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DavidUpInHere OP t1_iu8bf7r wrote

A few problems I had with this article is that it claims that Avian influenza is not considered dangerous to humans...

The Spanish Flu Pandemic in 1918 was an H1N1 virus of avian origin, and it killed 50 million people. So, I would say it is considered dangerous to humans.

But what is going around right now does not spread easily from birds to humans, it requires close contact or touching them or their droppings. BUT, if someone did become infected, while also infected with SARS-CoV-2 at the same time, humanity can potentially end up dealing with a recombinant virus emerging that could be Stephen King novel devastating.

Not trying to spread fear, any infectious disease expert has been concerned about SARS-CoV-2 combining with other viruses in the wild. Avian flu would be a big one.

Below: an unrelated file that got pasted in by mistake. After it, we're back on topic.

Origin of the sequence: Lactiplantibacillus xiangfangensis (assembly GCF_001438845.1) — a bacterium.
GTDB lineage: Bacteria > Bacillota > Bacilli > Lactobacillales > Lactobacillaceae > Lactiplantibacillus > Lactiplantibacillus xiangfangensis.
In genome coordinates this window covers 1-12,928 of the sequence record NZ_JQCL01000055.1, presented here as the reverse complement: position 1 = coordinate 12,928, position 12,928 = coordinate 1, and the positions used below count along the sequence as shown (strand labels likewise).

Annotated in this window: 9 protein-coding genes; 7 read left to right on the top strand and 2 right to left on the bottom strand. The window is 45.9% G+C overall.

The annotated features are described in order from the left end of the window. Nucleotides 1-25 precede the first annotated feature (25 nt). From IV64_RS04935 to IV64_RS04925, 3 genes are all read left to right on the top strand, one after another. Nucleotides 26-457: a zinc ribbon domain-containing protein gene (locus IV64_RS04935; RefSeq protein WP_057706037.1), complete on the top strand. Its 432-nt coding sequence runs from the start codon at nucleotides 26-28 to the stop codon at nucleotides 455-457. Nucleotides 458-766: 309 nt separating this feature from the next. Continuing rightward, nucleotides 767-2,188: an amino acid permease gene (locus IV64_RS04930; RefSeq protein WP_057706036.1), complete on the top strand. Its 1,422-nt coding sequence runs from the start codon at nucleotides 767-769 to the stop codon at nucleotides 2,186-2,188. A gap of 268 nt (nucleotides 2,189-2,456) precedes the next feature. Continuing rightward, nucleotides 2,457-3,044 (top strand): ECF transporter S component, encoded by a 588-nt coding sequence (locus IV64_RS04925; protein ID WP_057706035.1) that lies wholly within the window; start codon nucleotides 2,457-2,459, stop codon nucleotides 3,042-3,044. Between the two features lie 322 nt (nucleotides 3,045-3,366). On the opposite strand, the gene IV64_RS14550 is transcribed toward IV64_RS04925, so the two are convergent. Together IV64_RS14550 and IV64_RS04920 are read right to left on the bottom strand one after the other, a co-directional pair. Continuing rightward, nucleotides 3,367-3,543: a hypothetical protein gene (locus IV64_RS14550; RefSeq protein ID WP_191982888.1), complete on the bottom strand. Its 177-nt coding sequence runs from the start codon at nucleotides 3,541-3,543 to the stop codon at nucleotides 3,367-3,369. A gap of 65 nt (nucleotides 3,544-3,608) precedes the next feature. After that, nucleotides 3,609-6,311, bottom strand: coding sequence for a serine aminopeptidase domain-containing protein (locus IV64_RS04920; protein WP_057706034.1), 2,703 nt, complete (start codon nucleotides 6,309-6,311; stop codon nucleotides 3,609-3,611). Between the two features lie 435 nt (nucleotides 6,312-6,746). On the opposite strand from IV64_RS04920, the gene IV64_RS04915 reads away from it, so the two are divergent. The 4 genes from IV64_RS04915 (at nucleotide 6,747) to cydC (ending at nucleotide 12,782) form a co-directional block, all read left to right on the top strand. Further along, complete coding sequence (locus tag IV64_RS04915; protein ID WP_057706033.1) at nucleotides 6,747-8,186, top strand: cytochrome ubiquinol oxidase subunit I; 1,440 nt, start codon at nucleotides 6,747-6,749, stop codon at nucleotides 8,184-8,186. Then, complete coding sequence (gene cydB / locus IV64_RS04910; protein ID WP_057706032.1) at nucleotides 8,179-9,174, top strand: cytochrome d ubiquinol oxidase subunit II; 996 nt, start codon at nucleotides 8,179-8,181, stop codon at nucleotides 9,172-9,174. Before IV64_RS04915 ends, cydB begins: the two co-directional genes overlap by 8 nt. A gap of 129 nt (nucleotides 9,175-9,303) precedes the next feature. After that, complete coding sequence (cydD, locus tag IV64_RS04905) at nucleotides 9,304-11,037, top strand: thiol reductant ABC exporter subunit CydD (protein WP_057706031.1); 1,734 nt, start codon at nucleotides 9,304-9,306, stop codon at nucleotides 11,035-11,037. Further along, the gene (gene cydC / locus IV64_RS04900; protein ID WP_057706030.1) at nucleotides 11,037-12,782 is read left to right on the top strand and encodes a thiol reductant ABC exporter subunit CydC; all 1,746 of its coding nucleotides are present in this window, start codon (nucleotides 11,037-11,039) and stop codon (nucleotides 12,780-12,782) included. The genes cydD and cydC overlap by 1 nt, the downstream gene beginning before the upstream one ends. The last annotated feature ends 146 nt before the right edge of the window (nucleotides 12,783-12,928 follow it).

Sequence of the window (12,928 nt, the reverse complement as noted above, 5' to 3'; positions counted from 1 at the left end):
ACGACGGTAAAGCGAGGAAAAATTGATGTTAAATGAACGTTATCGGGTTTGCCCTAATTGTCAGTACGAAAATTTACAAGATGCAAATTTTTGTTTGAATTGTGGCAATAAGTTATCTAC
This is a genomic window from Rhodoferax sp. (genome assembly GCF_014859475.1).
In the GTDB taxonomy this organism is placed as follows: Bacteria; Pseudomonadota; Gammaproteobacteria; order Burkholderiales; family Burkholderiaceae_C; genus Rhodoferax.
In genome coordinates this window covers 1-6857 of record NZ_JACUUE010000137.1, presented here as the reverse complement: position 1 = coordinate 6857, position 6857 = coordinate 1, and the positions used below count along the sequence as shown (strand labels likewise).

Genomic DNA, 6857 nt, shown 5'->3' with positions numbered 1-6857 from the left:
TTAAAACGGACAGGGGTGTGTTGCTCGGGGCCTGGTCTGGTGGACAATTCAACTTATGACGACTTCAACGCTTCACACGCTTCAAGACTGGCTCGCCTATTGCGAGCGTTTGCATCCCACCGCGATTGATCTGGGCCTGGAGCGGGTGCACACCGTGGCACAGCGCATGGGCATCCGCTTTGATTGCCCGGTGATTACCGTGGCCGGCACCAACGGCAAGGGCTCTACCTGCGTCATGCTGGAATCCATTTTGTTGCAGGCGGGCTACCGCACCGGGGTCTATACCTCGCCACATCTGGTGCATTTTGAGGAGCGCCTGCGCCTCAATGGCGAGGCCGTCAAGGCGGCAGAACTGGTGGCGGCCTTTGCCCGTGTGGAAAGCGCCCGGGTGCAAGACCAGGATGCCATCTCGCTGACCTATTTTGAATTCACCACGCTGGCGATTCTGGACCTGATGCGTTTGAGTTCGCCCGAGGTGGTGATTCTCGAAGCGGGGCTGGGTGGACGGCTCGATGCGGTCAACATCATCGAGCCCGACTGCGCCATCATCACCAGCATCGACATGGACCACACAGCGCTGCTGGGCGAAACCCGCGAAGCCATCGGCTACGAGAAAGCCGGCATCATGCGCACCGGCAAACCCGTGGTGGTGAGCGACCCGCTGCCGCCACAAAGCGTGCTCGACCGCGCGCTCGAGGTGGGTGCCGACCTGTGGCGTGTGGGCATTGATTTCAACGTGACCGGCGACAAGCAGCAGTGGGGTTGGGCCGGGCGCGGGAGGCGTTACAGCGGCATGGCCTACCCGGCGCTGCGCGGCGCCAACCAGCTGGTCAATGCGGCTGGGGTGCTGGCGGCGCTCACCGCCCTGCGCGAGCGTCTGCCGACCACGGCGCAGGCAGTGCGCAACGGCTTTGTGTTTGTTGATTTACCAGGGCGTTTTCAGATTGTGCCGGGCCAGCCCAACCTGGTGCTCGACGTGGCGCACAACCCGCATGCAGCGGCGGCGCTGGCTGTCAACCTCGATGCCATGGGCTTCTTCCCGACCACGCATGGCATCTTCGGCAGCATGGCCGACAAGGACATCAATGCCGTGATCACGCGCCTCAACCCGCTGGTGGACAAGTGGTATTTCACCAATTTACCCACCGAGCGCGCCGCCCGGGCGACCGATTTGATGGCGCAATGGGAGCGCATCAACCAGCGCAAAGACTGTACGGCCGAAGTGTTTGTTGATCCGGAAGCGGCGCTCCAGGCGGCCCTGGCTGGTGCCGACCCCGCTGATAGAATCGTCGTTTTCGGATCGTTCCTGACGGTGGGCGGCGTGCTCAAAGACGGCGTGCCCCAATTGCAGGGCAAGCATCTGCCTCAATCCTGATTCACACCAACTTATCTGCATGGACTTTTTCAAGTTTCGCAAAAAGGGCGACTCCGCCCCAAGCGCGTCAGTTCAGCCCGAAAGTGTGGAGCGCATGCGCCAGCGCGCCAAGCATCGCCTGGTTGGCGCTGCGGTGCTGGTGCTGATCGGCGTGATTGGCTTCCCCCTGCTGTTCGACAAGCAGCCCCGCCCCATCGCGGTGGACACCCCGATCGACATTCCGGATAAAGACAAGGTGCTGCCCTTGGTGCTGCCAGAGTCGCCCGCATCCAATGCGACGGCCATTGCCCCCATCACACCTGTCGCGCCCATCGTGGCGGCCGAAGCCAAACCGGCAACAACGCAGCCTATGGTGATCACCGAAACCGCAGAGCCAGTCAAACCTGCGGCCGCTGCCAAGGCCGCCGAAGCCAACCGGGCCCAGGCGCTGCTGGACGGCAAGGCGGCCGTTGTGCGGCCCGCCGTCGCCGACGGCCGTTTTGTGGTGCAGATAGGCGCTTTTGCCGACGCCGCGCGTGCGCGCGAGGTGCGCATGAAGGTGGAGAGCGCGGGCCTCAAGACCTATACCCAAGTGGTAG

Unfortunately the article also suggests citizens that find a sick bird to take it to a local wildlife conservatory. This is a bad idea, a regular person without PPE shouldn't be handling these sick birds right now...


CurlSagan t1_iu8d26i wrote

I'm tempted to get bird flu, covid, and monkeypox at the same time for a no-holds-barred cage match in my shitty body.


CalypsoBrat t1_iu9naod wrote

So basically my bird feeders aren’t coming out of the shed this winter. Sorry bird friends.


Friedumb t1_iuaa7b0 wrote

If you find a dead bird with no sign of trauma; it's not a bad idea to call the authorities. Picking up and moving a dead bird is insane and should never be recommended when avian flu abounds.

The local authorities can test for West Nile as well as bird flu (quite a few other diseases as well). Which leads to heightened awareness and increased containment measures in the community.

Tldr: What I don't get is how do the cats know they are infected... Never see them touch a sick bird.

Edit: Nvm on the cat bit,


SEND_PUNS_PLZ t1_iuasef0 wrote

Rumor has it that it’s making the birds SLO